research design

First Consider In-person Focus Group Discussions

The following is a modified excerpt from Applied Qualitative Research Design: A Total Quality Framework Approach (Roller & Lavrakas, 2015, p. 115).

The online asynchronous mode of focus group discussions has been discussed elsewhere in Research Design Review, Focus group discussionincluding “Credibility & the Online Asynchronous Focus Group Method” and “The Asynchronous Focus Group Method: Participant Participation & Transparency.” Although this approach to focus groups is important, e.g., in gaining cooperation from certain segments of the population and for particular research topics, there are many reasons to first consider in-person focus group discussions.

Group interviewing in the in-person mode has the advantage of being a natural form of communication. Even in the social media, online world we live in today, the scenario of people sitting together and sharing their opinions and experiences is generally considered a socially acceptable form in the everyday lives of humans. And it is this natural way of communicating that ignites the dynamic, interactive environment that is, in many ways, the raison d’être of the focus group method. As the primary strength of the group discussion method, participant interaction is Read Full Text

Critical Thinking in Qualitative Research Design

The following is a modified excerpt from Applied Qualitative Research Design: A Total Quality Framework Approach (Roller & Lavrakas, 2015, pp. 20-21).

Many researchers and scholars have advanced strategies, criteria, or frameworks for thinking about and promoting the importance of “the quality” of qualitative research at some stage in the research design. Critical thinking skills in qualitative researchOne such strategy is the framework developed by Levitt et al. (2017) that centers on methodological integrity. Another is the Total Quality Framework (TQF) which has been discussed throughout Research Design Review, as in the article titled “The ‘Quality’ in Qualitative Research Debate & the Total Quality Framework.”

The strategies or ways of thinking about quality in qualitative research that are most relevant to the TQF are those that are (a) paradigm neutral, (b) flexible (i.e., do not adhere to a defined method), and (c) applicable to all phases of the research process. Among these, the work of Lincoln and Guba (e.g., 1981, 1985, 1986, and 1995) is the most noteworthy. Although they profess a paradigm orientation “of the constructionist camp, loosely defined” (Lincoln et al., 2011, p. 116), the quality criteria Lincoln and Guba set forth nearly 30 years ago is particularly pertinent to the TQF in that it advances the concept of trustworthiness as a major criterion for judging whether a qualitative research study is “rigorous.” In their model, trustworthiness addresses the issue of “How can a [qualitative researcher] persuade [someone] that the findings of a [study] are worth paying attention to, worth taking account of?” (Lincoln & Guba, 1985, p. 290). That is, what are the criteria upon which such an assessment should be based? In this way, Lincoln and Guba espouse standards that are flexible (i.e., can be adapted depending on the research context) as well as relevant throughout the research process.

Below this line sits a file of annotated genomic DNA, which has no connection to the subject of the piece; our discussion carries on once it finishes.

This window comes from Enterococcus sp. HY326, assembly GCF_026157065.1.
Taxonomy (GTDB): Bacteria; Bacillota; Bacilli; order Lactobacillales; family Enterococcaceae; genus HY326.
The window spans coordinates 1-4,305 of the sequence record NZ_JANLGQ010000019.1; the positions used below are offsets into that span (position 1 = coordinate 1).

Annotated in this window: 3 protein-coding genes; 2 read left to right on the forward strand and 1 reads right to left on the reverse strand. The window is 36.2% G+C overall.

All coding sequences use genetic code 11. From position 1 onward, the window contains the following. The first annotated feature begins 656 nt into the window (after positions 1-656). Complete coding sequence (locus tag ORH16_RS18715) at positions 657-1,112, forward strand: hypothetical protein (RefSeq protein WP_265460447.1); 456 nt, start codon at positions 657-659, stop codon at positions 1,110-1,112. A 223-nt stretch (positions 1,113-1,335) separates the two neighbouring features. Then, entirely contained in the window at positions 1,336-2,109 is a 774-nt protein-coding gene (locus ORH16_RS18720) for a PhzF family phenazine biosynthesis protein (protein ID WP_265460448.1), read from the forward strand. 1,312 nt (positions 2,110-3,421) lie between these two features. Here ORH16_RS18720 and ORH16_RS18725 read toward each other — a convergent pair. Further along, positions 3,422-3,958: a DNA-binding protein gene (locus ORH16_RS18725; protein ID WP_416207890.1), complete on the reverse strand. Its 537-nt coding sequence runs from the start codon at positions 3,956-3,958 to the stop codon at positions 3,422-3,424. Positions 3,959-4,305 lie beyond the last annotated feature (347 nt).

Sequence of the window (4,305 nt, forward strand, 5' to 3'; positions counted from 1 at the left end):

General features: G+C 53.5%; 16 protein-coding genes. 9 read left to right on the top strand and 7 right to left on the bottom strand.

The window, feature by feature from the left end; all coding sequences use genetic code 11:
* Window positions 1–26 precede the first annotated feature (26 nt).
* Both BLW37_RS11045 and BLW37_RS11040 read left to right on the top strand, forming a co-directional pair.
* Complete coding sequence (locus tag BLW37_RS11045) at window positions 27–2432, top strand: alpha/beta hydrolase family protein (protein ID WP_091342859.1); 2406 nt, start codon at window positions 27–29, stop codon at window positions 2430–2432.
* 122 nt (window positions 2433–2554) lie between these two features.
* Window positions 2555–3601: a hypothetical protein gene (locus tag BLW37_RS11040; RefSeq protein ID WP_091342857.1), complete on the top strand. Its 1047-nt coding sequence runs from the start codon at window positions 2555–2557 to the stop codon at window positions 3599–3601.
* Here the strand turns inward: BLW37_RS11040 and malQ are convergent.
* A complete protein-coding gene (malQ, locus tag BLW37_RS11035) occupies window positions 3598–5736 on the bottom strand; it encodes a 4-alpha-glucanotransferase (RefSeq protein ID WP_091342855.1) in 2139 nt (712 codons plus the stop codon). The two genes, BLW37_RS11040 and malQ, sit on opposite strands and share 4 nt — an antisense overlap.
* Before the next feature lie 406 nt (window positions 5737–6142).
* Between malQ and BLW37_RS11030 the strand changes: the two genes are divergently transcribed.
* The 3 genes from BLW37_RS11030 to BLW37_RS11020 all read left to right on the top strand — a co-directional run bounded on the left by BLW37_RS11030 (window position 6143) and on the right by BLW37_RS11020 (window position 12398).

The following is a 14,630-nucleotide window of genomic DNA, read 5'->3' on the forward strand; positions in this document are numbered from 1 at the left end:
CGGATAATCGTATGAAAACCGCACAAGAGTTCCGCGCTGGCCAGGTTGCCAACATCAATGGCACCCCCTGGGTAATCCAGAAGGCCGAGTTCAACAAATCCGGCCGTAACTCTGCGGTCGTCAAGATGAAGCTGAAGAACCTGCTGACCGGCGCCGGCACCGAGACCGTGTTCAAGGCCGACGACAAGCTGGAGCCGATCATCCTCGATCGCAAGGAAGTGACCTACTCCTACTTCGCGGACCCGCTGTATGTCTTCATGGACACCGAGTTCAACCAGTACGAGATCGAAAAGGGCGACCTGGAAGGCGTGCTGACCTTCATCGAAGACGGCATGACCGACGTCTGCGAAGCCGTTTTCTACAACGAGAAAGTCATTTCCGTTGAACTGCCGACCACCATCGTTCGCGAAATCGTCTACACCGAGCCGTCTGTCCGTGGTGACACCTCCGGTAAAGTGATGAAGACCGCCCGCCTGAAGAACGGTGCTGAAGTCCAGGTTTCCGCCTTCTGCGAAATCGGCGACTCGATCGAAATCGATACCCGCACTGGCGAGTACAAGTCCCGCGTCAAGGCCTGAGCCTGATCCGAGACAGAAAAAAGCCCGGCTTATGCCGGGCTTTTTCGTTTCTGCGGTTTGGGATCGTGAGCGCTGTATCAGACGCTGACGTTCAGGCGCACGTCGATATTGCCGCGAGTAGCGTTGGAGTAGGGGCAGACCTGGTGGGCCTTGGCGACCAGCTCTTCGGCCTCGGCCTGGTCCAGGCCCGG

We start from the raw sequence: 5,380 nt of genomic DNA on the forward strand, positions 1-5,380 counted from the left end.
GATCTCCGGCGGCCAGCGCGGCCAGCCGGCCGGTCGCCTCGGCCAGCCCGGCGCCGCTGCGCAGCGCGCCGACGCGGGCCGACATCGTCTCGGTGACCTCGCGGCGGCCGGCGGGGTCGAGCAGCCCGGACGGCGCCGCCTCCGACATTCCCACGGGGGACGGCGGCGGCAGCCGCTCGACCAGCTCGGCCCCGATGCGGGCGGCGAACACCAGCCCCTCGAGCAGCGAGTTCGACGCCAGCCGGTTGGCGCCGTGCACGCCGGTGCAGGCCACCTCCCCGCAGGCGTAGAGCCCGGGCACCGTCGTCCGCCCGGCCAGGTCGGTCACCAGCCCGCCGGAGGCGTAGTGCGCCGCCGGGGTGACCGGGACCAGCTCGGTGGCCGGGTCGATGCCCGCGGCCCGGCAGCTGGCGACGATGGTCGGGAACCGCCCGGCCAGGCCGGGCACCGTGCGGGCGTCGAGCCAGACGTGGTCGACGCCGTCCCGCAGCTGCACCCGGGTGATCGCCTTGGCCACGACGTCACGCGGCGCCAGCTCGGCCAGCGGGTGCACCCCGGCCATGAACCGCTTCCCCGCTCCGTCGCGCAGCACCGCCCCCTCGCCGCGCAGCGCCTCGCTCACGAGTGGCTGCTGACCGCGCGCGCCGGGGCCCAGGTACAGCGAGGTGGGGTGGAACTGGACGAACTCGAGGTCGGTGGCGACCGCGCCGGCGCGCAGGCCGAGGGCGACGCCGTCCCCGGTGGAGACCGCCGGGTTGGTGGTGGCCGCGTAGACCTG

In answering, they put forth the criteria of credibility, transferability, dependability, and confirmability. For Lincoln and Guba (1985), credibility Read Full Text

Meaning & Essence of Qual Research

Among the 21 articles published in Research Design Review in 2018, five focused on a few fundamental aspects of the qualitative research approach. These articles address such topics as the meaning researchers give to qualitative research and whether researchers are really conducting qualitative “research” or uncovering qualitative “information.” These articles also include a discussion about the idea that a consideration of qualitative methods is separate from attention to paradigm orientation, and two articles are directed at what it means to be “literate” in qualitative research design and how rigor throughout the quality chain results in useful outcomes by way of new hypotheses, next steps, and/or applications to other contexts.

The compilation of these five articles is available for download by clicking on the title — “The Meaning & Essence of Qualitative Research: Five Articles from Research Design Review Published in 2018.” This is only one of many compilations that have been put together in the month of January since 2012 to cover articles published the previous year. In January 2018, for example, a compilation of 20 articles covering a wide assortment of topics in qualitative research was published. A similar compilation was put together in January 2017. In other years, the compilation includes articles pertaining to both qualitative and quantitative design, such as “Designing Research to Understand How People Think: The Bridge that Connects Quantitative & Qualitative Research” published in January 2014.